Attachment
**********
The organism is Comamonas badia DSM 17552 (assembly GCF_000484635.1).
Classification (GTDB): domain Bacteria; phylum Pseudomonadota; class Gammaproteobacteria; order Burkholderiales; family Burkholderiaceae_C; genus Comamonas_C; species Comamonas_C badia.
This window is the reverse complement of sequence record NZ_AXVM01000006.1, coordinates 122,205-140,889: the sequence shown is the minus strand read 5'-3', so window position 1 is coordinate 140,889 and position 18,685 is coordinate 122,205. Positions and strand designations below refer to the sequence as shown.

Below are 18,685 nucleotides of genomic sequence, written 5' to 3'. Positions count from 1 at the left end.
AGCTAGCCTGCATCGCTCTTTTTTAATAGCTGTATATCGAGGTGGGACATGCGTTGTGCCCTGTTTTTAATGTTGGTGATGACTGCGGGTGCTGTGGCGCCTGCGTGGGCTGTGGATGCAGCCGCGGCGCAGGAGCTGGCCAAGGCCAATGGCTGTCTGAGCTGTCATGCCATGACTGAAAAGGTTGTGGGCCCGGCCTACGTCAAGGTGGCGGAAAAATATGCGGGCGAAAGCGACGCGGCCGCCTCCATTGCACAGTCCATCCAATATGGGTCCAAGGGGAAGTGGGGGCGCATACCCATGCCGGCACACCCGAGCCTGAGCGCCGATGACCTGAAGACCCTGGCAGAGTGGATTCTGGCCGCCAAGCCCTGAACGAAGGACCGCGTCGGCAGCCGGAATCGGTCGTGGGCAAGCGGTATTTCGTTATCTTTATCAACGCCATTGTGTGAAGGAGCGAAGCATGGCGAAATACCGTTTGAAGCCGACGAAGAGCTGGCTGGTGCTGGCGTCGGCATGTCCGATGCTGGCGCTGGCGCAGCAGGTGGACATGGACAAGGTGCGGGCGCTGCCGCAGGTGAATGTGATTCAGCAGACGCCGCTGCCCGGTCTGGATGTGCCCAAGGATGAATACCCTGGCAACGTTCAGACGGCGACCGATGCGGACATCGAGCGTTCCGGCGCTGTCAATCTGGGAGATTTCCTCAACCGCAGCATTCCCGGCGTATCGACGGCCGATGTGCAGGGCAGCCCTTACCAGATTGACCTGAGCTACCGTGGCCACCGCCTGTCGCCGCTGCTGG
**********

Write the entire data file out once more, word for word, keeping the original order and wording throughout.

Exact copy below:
The organism is Comamonas badia DSM 17552 (assembly GCF_000484635.1).
Classification (GTDB): domain Bacteria; phylum Pseudomonadota; class Gammaproteobacteria; order Burkholderiales; family Burkholderiaceae_C; genus Comamonas_C; species Comamonas_C badia.
This window is the reverse complement of sequence record NZ_AXVM01000006.1, coordinates 122,205-140,889: the sequence shown is the minus strand read 5'-3', so window position 1 is coordinate 140,889 and position 18,685 is coordinate 122,205. Positions and strand designations below refer to the sequence as shown.

Below are 18,685 nucleotides of genomic sequence, written 5' to 3'. Positions count from 1 at the left end.
AGCTAGCCTGCATCGCTCTTTTTTAATAGCTGTATATCGAGGTGGGACATGCGTTGTGCCCTGTTTTTAATGTTGGTGATGACTGCGGGTGCTGTGGCGCCTGCGTGGGCTGTGGATGCAGCCGCGGCGCAGGAGCTGGCCAAGGCCAATGGCTGTCTGAGCTGTCATGCCATGACTGAAAAGGTTGTGGGCCCGGCCTACGTCAAGGTGGCGGAAAAATATGCGGGCGAAAGCGACGCGGCCGCCTCCATTGCACAGTCCATCCAATATGGGTCCAAGGGGAAGTGGGGGCGCATACCCATGCCGGCACACCCGAGCCTGAGCGCCGATGACCTGAAGACCCTGGCAGAGTGGATTCTGGCCGCCAAGCCCTGAACGAAGGACCGCGTCGGCAGCCGGAATCGGTCGTGGGCAAGCGGTATTTCGTTATCTTTATCAACGCCATTGTGTGAAGGAGCGAAGCATGGCGAAATACCGTTTGAAGCCGACGAAGAGCTGGCTGGTGCTGGCGTCGGCATGTCCGATGCTGGCGCTGGCGCAGCAGGTGGACATGGACAAGGTGCGGGCGCTGCCGCAGGTGAATGTGATTCAGCAGACGCCGCTGCCCGGTCTGGATGTGCCCAAGGATGAATACCCTGGCAACGTTCAGACGGCGACCGATGCGGACATCGAGCGTTCCGGCGCTGTCAATCTGGGAGATTTCCTCAACCGCAGCATTCCCGGCGTATCGACGGCCGATGTGCAGGGCAGCCCTTACCAGATTGACCTGAGCTACCGTGGCCACCGCCTGTCGCCGCTGCTGG